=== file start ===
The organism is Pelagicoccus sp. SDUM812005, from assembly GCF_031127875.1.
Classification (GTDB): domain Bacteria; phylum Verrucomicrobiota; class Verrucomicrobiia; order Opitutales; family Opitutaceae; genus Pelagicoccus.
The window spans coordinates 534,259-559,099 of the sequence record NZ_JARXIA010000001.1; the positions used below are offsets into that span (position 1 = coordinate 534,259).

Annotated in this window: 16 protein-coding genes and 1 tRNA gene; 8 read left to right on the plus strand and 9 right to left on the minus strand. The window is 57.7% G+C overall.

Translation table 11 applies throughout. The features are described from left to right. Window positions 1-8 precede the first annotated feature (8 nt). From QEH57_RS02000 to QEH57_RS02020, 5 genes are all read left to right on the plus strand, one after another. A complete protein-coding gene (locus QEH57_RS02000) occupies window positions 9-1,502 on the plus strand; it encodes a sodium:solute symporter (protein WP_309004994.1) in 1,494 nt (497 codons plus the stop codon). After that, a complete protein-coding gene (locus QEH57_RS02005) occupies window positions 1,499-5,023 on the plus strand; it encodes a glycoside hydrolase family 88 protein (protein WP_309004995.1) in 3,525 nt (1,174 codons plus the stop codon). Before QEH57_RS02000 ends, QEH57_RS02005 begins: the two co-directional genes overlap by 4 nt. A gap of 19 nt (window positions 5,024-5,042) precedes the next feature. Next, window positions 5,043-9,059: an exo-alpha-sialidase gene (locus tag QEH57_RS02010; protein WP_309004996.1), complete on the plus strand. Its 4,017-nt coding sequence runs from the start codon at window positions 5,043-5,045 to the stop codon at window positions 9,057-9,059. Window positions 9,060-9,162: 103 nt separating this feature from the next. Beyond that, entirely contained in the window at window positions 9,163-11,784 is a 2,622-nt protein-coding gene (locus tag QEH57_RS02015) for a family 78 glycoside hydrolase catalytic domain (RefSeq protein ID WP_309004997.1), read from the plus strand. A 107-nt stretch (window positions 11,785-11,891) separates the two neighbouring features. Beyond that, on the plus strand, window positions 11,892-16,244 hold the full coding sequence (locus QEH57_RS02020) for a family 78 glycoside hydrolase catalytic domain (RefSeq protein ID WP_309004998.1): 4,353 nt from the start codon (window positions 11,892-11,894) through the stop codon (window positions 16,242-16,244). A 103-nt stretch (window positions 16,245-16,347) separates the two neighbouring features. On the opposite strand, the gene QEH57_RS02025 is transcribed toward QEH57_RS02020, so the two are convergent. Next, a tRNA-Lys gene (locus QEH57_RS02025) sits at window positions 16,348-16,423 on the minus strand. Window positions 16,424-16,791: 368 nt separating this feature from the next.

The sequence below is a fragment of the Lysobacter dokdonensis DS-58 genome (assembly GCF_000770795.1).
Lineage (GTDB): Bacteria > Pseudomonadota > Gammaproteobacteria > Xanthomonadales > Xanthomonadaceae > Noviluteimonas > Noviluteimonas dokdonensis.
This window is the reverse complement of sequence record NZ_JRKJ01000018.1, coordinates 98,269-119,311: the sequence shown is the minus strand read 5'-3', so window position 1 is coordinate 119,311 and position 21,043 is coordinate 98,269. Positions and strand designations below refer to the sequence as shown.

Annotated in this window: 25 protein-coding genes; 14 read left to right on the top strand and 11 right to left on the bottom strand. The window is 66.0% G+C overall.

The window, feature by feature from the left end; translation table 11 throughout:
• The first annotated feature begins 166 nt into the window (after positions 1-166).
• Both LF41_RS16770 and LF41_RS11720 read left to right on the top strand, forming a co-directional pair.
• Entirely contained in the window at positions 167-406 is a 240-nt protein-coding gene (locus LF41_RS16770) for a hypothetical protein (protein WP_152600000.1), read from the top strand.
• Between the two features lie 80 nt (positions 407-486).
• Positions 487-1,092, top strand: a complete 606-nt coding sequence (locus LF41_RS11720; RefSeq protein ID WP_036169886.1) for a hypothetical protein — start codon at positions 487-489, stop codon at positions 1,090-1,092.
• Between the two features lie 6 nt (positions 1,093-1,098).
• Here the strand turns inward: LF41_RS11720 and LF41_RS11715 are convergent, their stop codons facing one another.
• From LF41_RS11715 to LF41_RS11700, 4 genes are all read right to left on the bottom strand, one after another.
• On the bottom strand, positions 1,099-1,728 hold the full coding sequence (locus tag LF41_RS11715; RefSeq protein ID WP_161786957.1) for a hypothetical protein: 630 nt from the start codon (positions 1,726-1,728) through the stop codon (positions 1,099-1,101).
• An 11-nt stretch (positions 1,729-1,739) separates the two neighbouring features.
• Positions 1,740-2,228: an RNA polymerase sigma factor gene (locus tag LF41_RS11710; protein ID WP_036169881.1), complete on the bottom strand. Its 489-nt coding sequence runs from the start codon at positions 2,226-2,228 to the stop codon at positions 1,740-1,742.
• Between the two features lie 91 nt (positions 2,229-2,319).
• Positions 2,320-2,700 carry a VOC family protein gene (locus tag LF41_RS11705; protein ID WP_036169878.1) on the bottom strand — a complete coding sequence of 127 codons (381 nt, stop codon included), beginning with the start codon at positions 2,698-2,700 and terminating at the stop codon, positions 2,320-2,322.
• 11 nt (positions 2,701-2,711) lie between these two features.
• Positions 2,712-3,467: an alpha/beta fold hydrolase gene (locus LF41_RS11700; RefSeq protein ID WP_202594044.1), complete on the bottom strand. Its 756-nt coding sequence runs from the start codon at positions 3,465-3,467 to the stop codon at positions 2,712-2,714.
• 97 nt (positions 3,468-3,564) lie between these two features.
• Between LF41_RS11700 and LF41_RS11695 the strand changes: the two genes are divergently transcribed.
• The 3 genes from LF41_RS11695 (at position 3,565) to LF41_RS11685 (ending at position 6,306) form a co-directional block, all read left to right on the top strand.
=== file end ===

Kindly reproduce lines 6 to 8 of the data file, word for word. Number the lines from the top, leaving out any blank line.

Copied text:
The sequence below is a fragment of the Lysobacter dokdonensis DS-58 genome (assembly GCF_000770795.1).
Lineage (GTDB): Bacteria > Pseudomonadota > Gammaproteobacteria > Xanthomonadales > Xanthomonadaceae > Noviluteimonas > Noviluteimonas dokdonensis.
This window is the reverse complement of sequence record NZ_JRKJ01000018.1, coordinates 98,269-119,311: the sequence shown is the minus strand read 5'-3', so window position 1 is coordinate 119,311 and position 21,043 is coordinate 98,269. Positions and strand designations below refer to the sequence as shown.